At the gas station, a woman pulls up beside a pump, gets out of her car, unscrews the cap, bends down, and begins vomiting into her gas tank. Vomit slides down the wheel well and pools on the ground, the whole ordeal lasting several minutes. When she’s finished, she wipes her mouth with the back of her wrist, gets back in her car and starts it. Sits there for several minutes, applying makeup in the mirror of her sun visor, before driving away.

 
 
 
 
 
 
 
 
 
 
 
 
 
 
 
 
 
 
 

At nine, I smelled like plasticky strawberries
 
 

At ten, poison and scalp
 
 

At fourteen, fruit punch on the neck, cherries and almonds on the legs
 
 

At sixteen, warm vanilla sugar
 
 

At nineteen, musky oranges left on a grill
 
 

At twenty, marshmallows and blunts
 
 

At twenty-two, other people
 
 

At twenty-four, maple syrup, or cologne, or a filing cabinet
 
 

At twenty-five, skin

 
 
 
 
 
 
 
 
 
 
 
 
 
 
 
 
 
 
 

A cruel game some guys came up with during a party I was at, wherein all the girls “who
 

had nothing to hide” washed their makeup off and lined up for the men to evaluate them
 

individually before convening to come up with a collective “order”—Most Different
 

Looking (ugliest) to Least Different Looking (prettiest), which they would communicate
 

to the female participants by physically moving them into that order before announcing
 

which end of the line was which. Particularly cruel about the game were the
 

circumstances surrounding it—everyone was drunk (no driving home), the
 

temperature outside was below freezing (no walking home), it was late in a very rural
 

part of the county (no calling a cab), and any girl who’d gotten a higher (uglier) ranking
 

knew she couldn’t put her makeup back on without risking teasing that, given the
 

circumstances, she didn’t have the emotional faculties to withstand at that time.
 

Particularly sad about that night is that if all the girls had trusted each other enough to
 

know that, even drunk, none of us actually wanted to partake, the game never would have
 

taken place, and the short girl at the unfortunate end of the line (who was actually
 

sort of pretty and really didn’t look all that different without makeup, and almost
 

certainly did not look the most different without it of all of us; rather, she was just the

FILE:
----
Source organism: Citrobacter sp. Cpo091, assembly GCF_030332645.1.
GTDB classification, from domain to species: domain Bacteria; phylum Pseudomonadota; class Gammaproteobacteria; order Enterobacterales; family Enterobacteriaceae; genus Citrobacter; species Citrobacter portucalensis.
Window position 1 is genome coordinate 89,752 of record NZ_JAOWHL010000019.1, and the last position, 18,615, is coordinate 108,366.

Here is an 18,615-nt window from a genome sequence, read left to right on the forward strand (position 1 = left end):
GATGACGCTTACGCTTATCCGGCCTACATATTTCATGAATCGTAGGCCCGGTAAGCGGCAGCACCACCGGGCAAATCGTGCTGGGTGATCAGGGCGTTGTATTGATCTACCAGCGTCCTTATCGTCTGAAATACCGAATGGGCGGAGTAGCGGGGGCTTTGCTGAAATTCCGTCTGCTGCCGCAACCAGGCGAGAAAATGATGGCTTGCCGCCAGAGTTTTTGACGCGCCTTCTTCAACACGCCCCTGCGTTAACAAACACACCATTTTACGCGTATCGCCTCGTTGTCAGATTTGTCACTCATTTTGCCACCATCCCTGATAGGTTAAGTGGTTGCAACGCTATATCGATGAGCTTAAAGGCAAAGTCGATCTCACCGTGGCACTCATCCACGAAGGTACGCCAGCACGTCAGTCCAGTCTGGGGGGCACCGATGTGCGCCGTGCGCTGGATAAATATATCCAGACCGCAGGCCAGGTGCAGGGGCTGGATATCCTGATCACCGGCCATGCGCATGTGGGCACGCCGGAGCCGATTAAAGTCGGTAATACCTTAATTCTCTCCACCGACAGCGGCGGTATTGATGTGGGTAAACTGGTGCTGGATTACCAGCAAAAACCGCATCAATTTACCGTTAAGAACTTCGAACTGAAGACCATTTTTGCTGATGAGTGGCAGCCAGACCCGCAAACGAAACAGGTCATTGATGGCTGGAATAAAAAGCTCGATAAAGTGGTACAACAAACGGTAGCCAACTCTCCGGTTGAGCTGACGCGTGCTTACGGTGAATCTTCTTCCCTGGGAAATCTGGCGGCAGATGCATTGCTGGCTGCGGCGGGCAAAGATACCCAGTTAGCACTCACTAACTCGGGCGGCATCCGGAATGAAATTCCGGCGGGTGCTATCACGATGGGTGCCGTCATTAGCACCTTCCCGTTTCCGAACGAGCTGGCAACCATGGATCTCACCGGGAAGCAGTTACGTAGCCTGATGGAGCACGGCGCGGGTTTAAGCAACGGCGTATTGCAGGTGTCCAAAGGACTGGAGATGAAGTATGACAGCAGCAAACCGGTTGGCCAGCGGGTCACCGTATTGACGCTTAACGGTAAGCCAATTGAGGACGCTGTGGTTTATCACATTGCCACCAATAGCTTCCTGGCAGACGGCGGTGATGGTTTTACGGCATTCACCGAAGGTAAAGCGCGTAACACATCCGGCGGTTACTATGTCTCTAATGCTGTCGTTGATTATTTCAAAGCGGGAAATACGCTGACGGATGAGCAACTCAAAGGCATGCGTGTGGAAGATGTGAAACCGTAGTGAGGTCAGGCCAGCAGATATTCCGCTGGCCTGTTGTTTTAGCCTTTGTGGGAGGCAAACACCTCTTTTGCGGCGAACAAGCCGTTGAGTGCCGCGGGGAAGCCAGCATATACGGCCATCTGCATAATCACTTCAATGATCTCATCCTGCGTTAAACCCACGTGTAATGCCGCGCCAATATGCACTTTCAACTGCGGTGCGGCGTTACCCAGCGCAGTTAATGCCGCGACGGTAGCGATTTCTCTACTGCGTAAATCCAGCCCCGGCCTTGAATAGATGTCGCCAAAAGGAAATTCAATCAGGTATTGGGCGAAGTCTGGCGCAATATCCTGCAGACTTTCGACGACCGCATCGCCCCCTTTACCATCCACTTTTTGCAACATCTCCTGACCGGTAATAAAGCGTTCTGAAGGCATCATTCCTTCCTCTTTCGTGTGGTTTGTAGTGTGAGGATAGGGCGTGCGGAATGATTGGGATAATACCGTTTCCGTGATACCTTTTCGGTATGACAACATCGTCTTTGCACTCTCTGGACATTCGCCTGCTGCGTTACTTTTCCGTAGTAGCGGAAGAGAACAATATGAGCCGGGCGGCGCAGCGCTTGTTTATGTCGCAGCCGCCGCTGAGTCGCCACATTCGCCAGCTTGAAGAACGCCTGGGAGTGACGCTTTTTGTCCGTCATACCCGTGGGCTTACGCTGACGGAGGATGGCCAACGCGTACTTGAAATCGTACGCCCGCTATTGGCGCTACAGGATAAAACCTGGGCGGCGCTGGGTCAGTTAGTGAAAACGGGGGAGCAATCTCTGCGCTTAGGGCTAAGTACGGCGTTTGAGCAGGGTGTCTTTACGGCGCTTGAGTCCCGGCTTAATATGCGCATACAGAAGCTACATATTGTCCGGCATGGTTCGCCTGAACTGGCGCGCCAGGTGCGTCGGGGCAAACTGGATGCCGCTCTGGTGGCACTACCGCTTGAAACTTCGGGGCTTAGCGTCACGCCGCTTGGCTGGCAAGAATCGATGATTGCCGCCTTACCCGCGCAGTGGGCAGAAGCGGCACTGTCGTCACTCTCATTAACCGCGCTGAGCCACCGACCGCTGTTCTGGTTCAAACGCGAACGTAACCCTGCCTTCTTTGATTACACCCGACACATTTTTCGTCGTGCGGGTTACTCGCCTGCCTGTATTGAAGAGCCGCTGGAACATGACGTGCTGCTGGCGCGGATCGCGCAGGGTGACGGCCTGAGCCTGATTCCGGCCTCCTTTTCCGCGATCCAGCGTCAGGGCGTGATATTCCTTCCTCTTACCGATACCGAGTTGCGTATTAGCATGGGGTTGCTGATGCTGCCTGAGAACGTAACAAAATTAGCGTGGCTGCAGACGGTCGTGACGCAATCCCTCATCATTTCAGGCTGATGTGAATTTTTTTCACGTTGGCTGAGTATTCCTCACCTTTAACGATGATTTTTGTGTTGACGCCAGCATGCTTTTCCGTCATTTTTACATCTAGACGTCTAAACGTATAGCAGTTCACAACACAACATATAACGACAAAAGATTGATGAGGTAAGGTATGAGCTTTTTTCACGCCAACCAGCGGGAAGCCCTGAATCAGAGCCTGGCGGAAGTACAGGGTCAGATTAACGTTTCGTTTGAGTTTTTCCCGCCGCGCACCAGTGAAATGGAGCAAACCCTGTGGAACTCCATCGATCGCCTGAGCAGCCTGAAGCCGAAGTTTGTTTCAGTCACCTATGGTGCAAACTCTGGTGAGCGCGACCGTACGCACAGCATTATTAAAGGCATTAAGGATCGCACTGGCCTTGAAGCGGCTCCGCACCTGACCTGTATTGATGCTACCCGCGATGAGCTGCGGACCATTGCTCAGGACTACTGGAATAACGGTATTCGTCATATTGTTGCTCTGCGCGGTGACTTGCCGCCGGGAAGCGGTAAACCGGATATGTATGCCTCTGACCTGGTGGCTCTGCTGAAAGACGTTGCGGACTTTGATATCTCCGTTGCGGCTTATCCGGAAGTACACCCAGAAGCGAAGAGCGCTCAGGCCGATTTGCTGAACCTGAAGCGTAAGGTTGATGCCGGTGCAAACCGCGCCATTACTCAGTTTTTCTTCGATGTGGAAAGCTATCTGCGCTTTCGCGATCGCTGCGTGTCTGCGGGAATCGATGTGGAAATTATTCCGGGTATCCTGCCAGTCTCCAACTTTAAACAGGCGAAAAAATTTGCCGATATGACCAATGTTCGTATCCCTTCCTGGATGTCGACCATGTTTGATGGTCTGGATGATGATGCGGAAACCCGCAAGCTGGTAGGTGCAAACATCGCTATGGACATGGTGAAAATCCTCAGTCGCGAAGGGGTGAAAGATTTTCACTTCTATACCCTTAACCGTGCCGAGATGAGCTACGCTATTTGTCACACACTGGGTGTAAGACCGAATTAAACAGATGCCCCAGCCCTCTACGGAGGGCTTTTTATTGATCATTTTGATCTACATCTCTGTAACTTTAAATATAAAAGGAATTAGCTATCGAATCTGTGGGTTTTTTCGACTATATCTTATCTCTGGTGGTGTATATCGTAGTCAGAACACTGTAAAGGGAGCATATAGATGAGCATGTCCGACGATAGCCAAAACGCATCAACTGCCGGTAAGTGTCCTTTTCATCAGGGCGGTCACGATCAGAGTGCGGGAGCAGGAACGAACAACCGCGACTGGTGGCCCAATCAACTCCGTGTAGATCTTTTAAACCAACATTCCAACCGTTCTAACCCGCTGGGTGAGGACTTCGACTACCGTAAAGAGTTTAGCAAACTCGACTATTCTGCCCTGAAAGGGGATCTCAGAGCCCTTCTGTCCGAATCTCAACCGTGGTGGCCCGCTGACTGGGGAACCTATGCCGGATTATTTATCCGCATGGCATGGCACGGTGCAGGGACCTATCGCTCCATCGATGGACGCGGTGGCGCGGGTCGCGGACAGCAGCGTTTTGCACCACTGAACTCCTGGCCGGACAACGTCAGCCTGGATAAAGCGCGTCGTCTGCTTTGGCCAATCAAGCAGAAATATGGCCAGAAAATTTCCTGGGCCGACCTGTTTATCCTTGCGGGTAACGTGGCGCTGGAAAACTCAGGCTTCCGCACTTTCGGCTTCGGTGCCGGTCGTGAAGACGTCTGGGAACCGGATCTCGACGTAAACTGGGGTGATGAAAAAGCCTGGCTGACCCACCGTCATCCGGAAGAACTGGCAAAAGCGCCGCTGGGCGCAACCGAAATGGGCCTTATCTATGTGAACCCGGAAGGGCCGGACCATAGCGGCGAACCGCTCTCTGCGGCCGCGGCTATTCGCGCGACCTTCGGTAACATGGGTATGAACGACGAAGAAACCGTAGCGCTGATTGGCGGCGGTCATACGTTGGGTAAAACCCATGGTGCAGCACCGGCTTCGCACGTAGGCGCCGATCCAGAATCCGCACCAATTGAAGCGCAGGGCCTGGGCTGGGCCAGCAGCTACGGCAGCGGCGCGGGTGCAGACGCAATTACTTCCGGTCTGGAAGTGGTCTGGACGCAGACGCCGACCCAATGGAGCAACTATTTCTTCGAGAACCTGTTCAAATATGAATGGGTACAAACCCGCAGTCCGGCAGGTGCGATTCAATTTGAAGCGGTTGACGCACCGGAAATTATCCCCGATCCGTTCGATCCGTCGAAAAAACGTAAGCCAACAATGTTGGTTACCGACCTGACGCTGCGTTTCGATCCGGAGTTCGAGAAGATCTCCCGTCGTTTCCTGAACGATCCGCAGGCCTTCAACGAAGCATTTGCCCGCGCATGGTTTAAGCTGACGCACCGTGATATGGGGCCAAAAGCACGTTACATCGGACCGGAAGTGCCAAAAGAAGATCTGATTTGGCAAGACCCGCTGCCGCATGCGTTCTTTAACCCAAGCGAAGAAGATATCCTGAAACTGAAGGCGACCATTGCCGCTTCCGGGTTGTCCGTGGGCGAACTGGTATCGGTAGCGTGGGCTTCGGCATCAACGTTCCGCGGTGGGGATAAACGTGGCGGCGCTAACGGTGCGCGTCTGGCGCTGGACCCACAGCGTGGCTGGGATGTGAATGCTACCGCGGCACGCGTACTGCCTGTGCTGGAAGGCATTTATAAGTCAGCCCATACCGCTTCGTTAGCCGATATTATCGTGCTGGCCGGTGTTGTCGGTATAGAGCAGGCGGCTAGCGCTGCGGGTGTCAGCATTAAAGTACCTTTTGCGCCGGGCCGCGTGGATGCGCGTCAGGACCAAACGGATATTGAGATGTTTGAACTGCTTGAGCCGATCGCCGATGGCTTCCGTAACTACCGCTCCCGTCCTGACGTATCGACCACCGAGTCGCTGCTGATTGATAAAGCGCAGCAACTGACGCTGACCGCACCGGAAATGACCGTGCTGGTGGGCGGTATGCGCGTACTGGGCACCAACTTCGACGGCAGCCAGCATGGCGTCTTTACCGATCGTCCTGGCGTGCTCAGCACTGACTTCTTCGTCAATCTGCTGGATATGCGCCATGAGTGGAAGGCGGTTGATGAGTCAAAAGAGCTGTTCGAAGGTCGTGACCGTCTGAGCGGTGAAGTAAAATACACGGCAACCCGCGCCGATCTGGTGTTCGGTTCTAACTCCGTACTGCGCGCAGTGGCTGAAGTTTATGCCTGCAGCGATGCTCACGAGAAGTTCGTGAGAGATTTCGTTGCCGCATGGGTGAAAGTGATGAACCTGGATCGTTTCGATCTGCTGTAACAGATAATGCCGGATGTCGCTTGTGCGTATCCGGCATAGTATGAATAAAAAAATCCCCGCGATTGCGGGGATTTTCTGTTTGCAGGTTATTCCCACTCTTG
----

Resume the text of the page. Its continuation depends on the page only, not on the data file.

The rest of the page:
chubbiest) wouldn’t have felt like she had to let out an awful, forced laugh when we
 

could all feel the sharp air she was taking in through her nose, in order to protect herself
 

from further humiliation, and the face of the girl next to her wouldn’t have gone
 

disturbingly vacant, nor would the girl at the opposite end of the line yelling, in a voice
 

much higher than her normal one, that it was “shot time” be the thing that allowed the
 

rest of us to feel like we were physically capable of breaking from the shape we’d been
 

fashioned into. After that night, I wore considerably less makeup, to parties
 

and in general, and pretended to be convinced that something positive had come out of
 

the experience. The girl whose face looked like she’d abandoned it got a tattoo a couple
 

weeks later—it said “Beauty is in the eye of the beholder” in green cursive across her
 

stomach. She has several kids now, and when I saw her at a friend’s baby shower a few
 

months back, I was ashamed of the strong desire I had to ask if I could see it again.

 
 
 
 
 
 
 
 
 
 
 
 
 
 
 
 
 
 
 

“They had a real cloud over the stage and it followed this little girl; she ran into the fake
well face-first trying to escape it. Now she has a scar where that soft divot between her
neck and collarbone is.”

 
 
 
 
 
 

Find the plastic for my
 
Face on the floor every morning, after
 
I’ve slipped on it

 
 
 
 
 
 
 
 
 
 
 
 
 
 
 
 
 
 
 

Woke on the breakfast window seat, phoneless and wet

 
 
 

Now to collect:

 
 

shoes
 
wallet
 
keys
 
phone
(deep end of pool)
 
(lodged in bra’s left cup)
 
(hooked to the belt of a sleeping stranger)
 
(missing)

 
 
 
 

Checking the bathroom when I notice I’ve been scratching my palm all morning. I look
down at it—in smeared black ink: LAUNDRY

 
 
 
 

In the basement, buzzing at the bottom of a hamper (mosses of the grown). Palm red
for the rest of the day.

 
 
 
 
 
 
 
 
 
 
 
 
 
 
 
 
 
 
 

There were booths for the face—paints and clays, photos and plasters

 
 
 
 
 
 
 

Hats for the drinks and drinkers, a coat check for keys, credit cards for bonds

 
 
 
 
 
 
 

I bought a funnel cake iced with buttercream and ate it on a hay bale

 
 
 
 
 
 
 

Behind me, a handmade sign over a pile of vomit: FREE. Hot dog floating in the toilet

 
 
 
 
 
 
 

Here, every body parties—arrives to trash and become “trashed”

 
 
 
 
 
 
 

The purpose being to clear one of one’s self, to make room again

 
 
—-
 
 
Lily Duffy is a recent graduate of the creative writing MFA program at CU Boulder. Her poems have appeared or are forthcoming in Bone Bouquet, interrupture, smoking glue gun, Horse Less Review, Twelfth House, TENDE RLOIN, and Dusie, among other places. She is originally from Maryland and lives just outside of Denver. With Rachel Levy, she edits DREGINALD.